Editor’s Note: This arti­cle orig­i­nally appeared in Tor­rent Freak on 27 Novem­ber 2011.

It is said that those who don’t study his­tory are doomed to repeat it. In the case of the copy­right indus­try, they have learned that they can get new monop­oly ben­e­fits and rent-seeker’s ben­e­fits every time there is a new tech­nol­ogy, if they just com­plain loudly enough to the legislators.

The past 100 years have seen a vast array of tech­ni­cal advances in broad­cast­ing, mul­ti­pli­ca­tion and trans­mis­sions of cul­ture, but equally much mis­guided leg­is­la­tors who sought to pre­serve the old at expense of the new, just because the old was com­plain­ing. First, let’s take a look at what the copy­right indus­try tried to ban and out­law, or at least receive tax­payer money in com­pen­sa­tion for its existence:

It started around 1905, when the self-playing piano was becom­ing pop­u­lar. Sell­ers of note sheet music pro­claimed that this would be the end of artistry if they couldn’t make a liv­ing off of mid­dle­men between com­posers and the pub­lic, so they called for a ban on the player piano. A famous let­ter in 1906 claims that both the gramo­phone and the self-playing piano will be the end of artistry, and indeed, the end of a vivid, song­ful humanity.

In the 1920s, as broad­cast radio started appear­ing, another copy­right indus­try was demand­ing its ban because it cut into prof­its. Record sales fell from $75 mil­lion in 1929 to $5 mil­lion four years later — a reces­sion many times greater than the record industry’s cur­rent trou­bles. (Speak­ing of reces­sion, the drop in prof­its hap­pened to coin­cide with the Great Depres­sion.) The copy­right indus­try sued radio sta­tions, and col­lect­ing soci­eties started col­lect­ing part of the sta­tion prof­its under a blan­ket “licens­ing” scheme. Laws were pro­posed that would immu­nize the new radio medium from the copy­right indus­try, but they did not pass.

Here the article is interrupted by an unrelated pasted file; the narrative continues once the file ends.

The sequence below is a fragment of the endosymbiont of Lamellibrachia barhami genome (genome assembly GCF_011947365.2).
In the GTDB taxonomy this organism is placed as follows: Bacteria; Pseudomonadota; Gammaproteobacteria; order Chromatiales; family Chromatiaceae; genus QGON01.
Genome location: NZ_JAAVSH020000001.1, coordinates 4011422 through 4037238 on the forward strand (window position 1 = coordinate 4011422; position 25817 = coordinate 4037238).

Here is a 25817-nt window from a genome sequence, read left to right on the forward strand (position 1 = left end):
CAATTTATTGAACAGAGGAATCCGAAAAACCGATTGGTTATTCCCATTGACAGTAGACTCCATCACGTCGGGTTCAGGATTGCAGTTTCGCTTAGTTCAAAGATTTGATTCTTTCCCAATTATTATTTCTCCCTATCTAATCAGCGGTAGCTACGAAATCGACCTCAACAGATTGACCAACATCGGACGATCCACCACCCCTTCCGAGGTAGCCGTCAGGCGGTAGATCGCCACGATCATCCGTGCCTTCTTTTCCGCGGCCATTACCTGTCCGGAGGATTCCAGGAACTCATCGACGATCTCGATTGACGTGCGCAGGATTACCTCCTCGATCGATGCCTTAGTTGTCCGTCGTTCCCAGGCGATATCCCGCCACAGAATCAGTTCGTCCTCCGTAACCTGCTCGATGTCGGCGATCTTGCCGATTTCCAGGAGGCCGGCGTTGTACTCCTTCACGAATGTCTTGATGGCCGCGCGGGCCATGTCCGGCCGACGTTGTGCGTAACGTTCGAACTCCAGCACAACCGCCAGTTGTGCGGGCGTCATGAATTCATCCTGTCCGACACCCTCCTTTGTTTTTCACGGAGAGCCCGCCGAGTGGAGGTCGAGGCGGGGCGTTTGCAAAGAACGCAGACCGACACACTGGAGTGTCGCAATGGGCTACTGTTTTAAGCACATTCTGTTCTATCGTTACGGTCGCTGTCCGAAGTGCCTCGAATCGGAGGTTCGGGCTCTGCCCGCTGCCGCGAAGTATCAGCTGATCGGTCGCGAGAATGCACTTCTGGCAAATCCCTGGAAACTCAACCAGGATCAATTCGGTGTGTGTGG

In the 1930s, silent movies were phased out by movies with audio tracks. Every the­ater had pre­vi­ously employed an orches­tra that played music to accom­pany the silent movies, and now, these were out of a job. It is quite con­ceiv­able that this is the sin­gle worst tech­nol­ogy devel­op­ment for pro­fes­sional per­form­ers. Their unions demanded guar­an­teed jobs for these per­form­ers in vary­ing propositions.

In the 1940s, the movie indus­try com­plained that the tele­vi­sion would be the death of movies, as movie indus­try prof­its dropped from $120 mil­lion to $31 mil­lion in five years. Famous quote: “Why pay to go see a movie when you can see it at home for free?”

In 1972, the copy­right indus­try tried to ban the pho­to­copier. This push was from book pub­lish­ers and mag­a­zine pub­lish­ers alike. “The day may not be far off when no one need pur­chase books.”

The 1970s saw the advent of the cas­sette tape, which is when the copy­right indus­try really went all-out in pro­claim­ing their enti­tle­ment. Ads say­ing “Home tap­ing is killing music!” were every­where. The band Dead Kennedys famously responded by sub­tly chang­ing the mes­sage in adding “…indus­try prof­its”, and “We left this side [of their tape] blank, so you can help.”

The 1970s also saw another sig­nif­i­cant shift, where DJs and loud­speak­ers started tak­ing the place of live dance music. Unions and the copy­right indus­try went bal­lis­tic over this, and sug­gested a “disco fee” that would be charged at loca­tions play­ing disco (recorded) music, to be col­lected by pri­vate orga­ni­za­tions under gov­ern­men­tal man­date and redis­trib­uted to live bands. This pro­duces hearty laugh­ter today, but that laugh­ter stops sharp with the real­iza­tion that the disco fee was actu­ally intro­duced, and still exists.